However, using JPADS, or a similar precision airdrop system, would make good sense in this context. Airdrop operations can be notoriously complex under the best of conditions and getting the cargo anywhere near the intended drop zone can be particularly challenging. Airdrops landing in the wrong spot and falling into the wrong hands is one of the longest-standing issues with aerial resupply. Loads straying far off course and ending up missing or damaged beyond use are other problems that have persisted over the years.

The U.S. military’s development of the initial version of JPADS, which began in the 1990s, was specifically designed to address these and other related issues. The system combines steerable parachutes with a GPS-assisted navigation system into which the coordinates of the desired drop zone are inputted before a drop. There are four main versions, for use with cargo weighing up to 2,000, 10,000, 30,000, and 60,000 pounds, respectively. Derivatives for use with smaller payloads have also been developed, as can be seen in the video below.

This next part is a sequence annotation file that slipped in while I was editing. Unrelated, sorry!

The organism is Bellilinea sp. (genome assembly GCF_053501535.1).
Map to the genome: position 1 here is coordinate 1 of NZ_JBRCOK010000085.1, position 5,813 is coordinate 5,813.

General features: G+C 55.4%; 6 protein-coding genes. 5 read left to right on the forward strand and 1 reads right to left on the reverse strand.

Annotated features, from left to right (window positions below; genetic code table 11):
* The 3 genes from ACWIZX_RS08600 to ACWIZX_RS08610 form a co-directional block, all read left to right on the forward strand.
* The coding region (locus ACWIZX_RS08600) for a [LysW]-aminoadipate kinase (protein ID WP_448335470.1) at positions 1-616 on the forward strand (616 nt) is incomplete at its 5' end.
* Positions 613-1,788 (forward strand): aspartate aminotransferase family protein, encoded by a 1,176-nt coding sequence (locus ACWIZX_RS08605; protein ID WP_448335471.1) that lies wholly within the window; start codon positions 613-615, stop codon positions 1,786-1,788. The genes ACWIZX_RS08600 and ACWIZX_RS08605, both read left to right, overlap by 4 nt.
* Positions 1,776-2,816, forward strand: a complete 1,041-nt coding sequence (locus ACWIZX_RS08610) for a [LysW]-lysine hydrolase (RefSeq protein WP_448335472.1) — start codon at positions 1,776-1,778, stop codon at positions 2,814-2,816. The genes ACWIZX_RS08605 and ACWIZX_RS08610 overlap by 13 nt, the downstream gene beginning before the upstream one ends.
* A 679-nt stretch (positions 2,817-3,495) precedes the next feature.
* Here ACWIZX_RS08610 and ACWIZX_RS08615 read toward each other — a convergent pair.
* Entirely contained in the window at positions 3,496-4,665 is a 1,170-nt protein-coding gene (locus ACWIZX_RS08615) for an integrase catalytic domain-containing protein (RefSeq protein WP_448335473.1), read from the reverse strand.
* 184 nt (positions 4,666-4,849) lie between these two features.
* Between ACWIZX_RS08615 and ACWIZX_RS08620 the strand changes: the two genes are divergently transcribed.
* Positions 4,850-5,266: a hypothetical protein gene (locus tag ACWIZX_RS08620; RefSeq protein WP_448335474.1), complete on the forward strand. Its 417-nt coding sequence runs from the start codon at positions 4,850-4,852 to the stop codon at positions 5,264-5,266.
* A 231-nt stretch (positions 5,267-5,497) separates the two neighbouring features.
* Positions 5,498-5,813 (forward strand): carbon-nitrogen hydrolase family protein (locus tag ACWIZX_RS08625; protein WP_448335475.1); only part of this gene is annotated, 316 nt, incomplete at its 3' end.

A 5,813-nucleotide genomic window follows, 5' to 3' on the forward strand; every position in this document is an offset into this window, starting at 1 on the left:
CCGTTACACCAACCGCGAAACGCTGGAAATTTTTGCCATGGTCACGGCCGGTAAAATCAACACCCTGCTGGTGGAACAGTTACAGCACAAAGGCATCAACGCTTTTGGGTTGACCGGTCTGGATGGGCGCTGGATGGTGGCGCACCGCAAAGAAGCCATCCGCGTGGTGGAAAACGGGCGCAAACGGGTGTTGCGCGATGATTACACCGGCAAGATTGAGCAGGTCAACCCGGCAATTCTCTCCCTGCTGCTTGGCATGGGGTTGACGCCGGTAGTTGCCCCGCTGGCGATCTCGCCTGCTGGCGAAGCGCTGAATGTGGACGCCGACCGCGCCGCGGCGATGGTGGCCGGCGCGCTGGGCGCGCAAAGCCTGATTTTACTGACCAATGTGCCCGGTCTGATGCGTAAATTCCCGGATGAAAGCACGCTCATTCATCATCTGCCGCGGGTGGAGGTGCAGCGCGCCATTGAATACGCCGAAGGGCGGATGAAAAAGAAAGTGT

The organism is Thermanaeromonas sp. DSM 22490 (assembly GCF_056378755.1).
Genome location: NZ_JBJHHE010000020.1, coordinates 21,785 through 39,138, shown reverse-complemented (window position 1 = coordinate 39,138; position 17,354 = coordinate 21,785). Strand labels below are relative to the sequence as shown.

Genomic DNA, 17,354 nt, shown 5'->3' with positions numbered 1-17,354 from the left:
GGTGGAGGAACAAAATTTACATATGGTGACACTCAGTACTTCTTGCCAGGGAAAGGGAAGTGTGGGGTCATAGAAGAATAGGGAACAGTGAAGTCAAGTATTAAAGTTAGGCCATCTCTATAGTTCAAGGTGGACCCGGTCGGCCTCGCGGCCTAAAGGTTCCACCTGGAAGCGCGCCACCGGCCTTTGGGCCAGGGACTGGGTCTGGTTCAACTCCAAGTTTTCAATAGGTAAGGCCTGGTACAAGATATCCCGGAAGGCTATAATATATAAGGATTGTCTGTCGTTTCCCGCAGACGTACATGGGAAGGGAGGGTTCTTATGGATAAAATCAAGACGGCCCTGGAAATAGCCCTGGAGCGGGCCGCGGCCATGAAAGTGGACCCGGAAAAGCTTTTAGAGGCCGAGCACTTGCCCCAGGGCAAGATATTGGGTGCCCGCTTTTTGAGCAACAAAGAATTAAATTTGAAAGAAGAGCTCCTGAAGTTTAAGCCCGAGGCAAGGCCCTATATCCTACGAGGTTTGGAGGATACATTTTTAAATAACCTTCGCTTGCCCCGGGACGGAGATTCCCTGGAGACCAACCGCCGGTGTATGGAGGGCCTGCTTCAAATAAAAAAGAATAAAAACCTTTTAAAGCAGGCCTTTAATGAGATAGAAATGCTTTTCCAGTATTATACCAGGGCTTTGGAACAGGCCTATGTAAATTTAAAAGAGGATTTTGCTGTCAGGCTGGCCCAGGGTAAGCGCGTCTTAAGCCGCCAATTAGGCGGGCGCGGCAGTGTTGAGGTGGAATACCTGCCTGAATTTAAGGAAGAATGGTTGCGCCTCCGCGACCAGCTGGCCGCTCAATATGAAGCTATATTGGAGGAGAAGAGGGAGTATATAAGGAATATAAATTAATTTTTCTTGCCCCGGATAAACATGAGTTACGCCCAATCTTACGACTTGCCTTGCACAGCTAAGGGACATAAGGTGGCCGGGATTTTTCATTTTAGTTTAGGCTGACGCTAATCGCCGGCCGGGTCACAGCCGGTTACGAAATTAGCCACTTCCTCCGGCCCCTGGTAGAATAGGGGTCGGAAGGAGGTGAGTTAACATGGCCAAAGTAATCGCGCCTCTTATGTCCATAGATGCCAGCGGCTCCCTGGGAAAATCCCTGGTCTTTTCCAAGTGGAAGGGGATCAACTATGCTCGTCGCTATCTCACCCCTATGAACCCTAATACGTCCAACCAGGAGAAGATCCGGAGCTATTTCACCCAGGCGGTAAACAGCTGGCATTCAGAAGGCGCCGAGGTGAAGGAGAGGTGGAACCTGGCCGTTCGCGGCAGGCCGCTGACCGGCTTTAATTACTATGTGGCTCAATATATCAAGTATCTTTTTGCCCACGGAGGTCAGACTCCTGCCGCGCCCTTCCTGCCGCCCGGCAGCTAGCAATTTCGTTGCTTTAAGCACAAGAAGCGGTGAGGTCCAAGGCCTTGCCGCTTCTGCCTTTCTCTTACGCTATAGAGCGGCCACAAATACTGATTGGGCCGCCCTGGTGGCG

JPADS’ accuracy depends on a number of factors, including the altitude at which the airdrop bundle is released, how far the aircraft carrying it is from the intended drop zone, the total weight of the cargo, and environmental conditions. Broadly speaking, the core system, improvements to which have been made over the years, is reportedly routinely capable of getting the load within 50 to 75 meters (164 to 246 feet) of the programmed coordinates.

Airdrop bundles fitted with JPADS can be released from altitudes of up to 24,500 feet. With the help of the system, the cargo can glide along to drop zones, potentially up to 25 kilometers (around 15 and a half miles) away, depending on the release envelope and other factors, according to the U.S. Army. Those altitude and glide capabilities can also help keep airlifters further away from enemy defenses and potentially help reduce the chances of the drop, or its intended recipients, being detected.